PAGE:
Omicron’s less severe cases prompt South Africa to be cautiously optimistic

Medical staff and scientists in South Africa welcomed the early hospital data, which indicated that the Omicron coronavirus variant may cause a lighter disease than the previous wave, but warned that the higher transmission rate may still overwhelm the hospital.

Early data from the Steve Biko and Tshwane Regional Hospital Complex in Pretoria, the capital of South Africa, at the epicenter of the epidemic, showed that on December 2, only 9 of the 42 patients in the Covid ward were not vaccinated. For viral treatment, oxygen is needed.

The remaining patients have tested positive but have no symptoms and are receiving treatment for other diseases.

“My colleagues and I have noticed that there are so many patients in the indoor air,” said Dr. Farid Abdullah, director of the South African Medical Research Council and an infectious disease doctor at Steve Biko Hospital.

“In the past 18 months, you have walked into the Covid ward at any time… You can hear the oxygen whistling out of the wall socket, you can hear the beeping of the ventilator… But now absolutely Most patients are the same as other wards.”

These data will reassure global health officials who are alarmed by the rapid increase in the number of infections in South Africa. But experts warn that the sharp increase in cases related to the new coronavirus variants apparently able to evade the immune protection of previous infections or vaccinations may still put hospitals under pressure similar to the summer delta wave.

At the same time, neighboring Zimbabwe’s concerns are growing. In the first sign of the Omicron wave sweeping the region, soaring infection rates are beginning to test the squeaky health care system.

Data for the entire Gauteng province confirms the pattern of milder disease in Pretoria. 8% of Covid-positive hospitalized patients are being treated in the intensive care unit, which is less than 23% in the entire Delta wave. Only 2% of people use ventilators, less than 11%.

Although the total number of Covid-positive patients at Gauteng Hospital is close to the level reached during the Delta wave, researchers say that a large proportion of patients have received treatment for other diseases. The number of Covid patients in intensive care is one quarter of the three weeks after the delta outbreak.

The chart shows that although the number of Covid-positive patients in Gauteng is approaching the level of the Delta wave, the number of ICUs is much lower.  The total number of Covid-positive patients is currently 80% of the Delta level at the same point, but the number of ICU patients is only 25% of the Delta level at the same stage

“I’m very optimistic,” said Shabir Madhi, a professor of vaccinology at the University of Witwatersrand. He predicts that although there will be “a large number” of breakthrough infections and reinfections, a smaller proportion of cases will eventually require hospitalization.

On Sunday, Anthony Fauci, a senior U.S. health official, also stated that early signs of the severity of the mutation are “Encourage”.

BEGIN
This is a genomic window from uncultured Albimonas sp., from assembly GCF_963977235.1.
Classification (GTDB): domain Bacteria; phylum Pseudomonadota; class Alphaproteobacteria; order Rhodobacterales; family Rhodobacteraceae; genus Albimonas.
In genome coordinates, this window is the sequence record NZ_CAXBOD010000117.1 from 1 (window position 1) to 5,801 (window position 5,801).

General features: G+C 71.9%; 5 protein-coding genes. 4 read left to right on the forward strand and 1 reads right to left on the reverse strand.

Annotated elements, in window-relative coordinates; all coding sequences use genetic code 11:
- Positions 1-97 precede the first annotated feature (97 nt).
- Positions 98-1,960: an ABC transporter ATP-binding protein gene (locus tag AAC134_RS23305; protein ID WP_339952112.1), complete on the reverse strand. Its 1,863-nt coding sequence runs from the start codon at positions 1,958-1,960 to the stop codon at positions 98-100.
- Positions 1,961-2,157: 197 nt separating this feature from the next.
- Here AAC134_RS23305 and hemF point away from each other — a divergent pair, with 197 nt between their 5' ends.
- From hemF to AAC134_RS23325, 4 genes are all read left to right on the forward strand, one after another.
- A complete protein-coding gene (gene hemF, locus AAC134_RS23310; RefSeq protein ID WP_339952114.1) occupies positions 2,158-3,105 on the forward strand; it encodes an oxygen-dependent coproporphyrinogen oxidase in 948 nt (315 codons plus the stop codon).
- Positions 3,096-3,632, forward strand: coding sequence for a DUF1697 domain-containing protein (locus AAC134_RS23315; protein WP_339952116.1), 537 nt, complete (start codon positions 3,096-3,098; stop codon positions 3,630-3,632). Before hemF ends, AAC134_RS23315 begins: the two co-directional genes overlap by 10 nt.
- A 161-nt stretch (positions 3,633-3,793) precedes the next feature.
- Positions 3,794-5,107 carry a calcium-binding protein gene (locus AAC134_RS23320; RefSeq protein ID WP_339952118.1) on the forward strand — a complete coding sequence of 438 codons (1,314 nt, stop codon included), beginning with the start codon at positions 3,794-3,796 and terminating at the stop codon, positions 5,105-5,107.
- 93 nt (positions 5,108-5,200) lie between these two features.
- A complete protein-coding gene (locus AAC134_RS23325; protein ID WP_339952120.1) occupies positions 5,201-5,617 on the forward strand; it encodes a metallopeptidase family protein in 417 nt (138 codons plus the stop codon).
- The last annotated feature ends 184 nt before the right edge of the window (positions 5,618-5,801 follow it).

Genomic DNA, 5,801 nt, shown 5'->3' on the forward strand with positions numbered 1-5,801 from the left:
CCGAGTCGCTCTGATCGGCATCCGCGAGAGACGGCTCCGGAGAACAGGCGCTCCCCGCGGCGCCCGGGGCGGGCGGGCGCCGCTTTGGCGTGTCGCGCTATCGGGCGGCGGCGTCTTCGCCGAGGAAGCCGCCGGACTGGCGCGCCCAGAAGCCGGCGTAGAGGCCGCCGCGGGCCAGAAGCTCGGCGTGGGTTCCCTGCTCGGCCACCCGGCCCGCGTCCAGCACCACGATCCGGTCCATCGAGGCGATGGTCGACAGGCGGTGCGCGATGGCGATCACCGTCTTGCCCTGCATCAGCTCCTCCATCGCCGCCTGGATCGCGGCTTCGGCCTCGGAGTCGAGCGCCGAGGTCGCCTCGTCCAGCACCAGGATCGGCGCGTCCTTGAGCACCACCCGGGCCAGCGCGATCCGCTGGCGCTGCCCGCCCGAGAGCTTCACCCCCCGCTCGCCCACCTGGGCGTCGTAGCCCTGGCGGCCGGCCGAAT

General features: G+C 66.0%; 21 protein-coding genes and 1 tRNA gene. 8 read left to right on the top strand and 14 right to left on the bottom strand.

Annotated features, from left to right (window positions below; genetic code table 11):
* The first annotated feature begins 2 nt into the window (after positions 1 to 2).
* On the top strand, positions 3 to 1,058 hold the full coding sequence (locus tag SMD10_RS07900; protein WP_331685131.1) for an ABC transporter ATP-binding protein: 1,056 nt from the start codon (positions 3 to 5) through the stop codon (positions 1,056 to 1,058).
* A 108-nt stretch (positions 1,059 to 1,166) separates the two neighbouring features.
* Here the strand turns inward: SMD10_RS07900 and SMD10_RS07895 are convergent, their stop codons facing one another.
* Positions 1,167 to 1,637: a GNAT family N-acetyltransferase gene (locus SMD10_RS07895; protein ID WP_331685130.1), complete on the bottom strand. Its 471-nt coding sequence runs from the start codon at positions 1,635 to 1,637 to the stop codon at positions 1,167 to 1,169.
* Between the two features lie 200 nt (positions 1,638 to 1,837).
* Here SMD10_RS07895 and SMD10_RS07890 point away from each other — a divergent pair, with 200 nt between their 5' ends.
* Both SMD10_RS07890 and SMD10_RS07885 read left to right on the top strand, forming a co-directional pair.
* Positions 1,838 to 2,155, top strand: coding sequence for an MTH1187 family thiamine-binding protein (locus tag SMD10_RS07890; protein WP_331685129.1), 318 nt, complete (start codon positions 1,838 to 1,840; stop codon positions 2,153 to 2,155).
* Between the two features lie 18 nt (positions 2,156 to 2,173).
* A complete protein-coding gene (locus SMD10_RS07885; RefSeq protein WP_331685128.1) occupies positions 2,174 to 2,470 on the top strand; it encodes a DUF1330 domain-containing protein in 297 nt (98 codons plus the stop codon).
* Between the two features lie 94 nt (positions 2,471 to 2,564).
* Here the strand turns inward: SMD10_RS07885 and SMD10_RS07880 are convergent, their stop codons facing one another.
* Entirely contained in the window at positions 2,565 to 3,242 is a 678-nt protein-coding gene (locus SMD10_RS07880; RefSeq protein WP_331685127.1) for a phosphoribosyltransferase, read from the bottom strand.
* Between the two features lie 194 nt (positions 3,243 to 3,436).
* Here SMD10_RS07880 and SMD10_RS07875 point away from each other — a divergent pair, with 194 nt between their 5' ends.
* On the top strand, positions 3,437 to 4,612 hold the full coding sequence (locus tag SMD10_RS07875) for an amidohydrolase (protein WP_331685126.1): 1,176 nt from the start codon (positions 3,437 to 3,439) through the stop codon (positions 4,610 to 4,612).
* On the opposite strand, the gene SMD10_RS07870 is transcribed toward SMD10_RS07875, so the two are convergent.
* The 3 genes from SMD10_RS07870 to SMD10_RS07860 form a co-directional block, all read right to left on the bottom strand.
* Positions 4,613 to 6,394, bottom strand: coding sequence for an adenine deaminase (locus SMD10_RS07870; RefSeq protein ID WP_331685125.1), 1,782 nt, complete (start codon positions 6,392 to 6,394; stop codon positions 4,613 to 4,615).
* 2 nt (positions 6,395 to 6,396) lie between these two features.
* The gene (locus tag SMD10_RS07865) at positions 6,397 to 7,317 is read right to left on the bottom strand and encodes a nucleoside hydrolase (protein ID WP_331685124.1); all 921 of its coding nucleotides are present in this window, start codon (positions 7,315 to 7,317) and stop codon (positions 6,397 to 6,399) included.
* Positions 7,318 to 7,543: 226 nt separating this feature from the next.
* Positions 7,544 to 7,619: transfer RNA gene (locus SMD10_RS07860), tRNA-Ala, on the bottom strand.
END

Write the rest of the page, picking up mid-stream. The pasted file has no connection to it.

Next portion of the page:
However, Professor Richard Lessers, an infectious disease doctor at the University of KwaZulu-Natal in Durban, said that compared with the virus evolving to a reduced toxicity, Omicron is more likely to cause milder symptoms as a result of immunity.

The scientists emphasized that even if the more deadly variant does not appear in the country, Omicron’s infectivity alone could cause major problems. The number of Covid-positive patients admitted to hospital every week in Gauteng is growing five times faster than during the fastest period of the delta wave.

The graph shows that the number of Covid cases, the positive test rate and the number of hospitalizations in Gauteng is growing much faster than the previous wave

“If it spreads and spreads more efficiently, and infects more people in a short period of time, this is really bad news for your hospital and health system,” Lessells said.

Jantjie Taljaard, an infectious disease doctor at Tygerberg Academic Hospital in Cape Town, said that the city’s hospitals are preparing for a wave of their Omicron admissions, which may rival the Delta wave, as the case rate increased six times last week.

Taljaard added that he suspects that the hospital data in Gauteng “may be a bit biased” because the early stages of this wave of infections are more common among young people and they are less likely to get serious illnesses.

At the Zimbabwe border, health officials are increasingly worried about how a similar surge will cause severe damage to the country’s health care system, which has fewer resources than its more affluent neighbors.

The number of severely ill Covid-positive patients in Zimbabwe hospitals has increased sharply, climbing from 6 to 26 in the 7 days as of last Friday, ahead of the delta wave that was at the same stage in June.

Professor Rashida Ferrand, director of the research partnership between a Zimbabwean health institution and the London School of Hygiene and Tropical Medicine, pointed out that the infection rate in Zimbabwe is increasing at the fastest rate “at any time during the pandemic”, which reflects The surge in Gauteng.

Feilande said: “This may overwhelm the health care system, far more than South Africa.”

Source link

Leave a Reply

Your email address will not be published.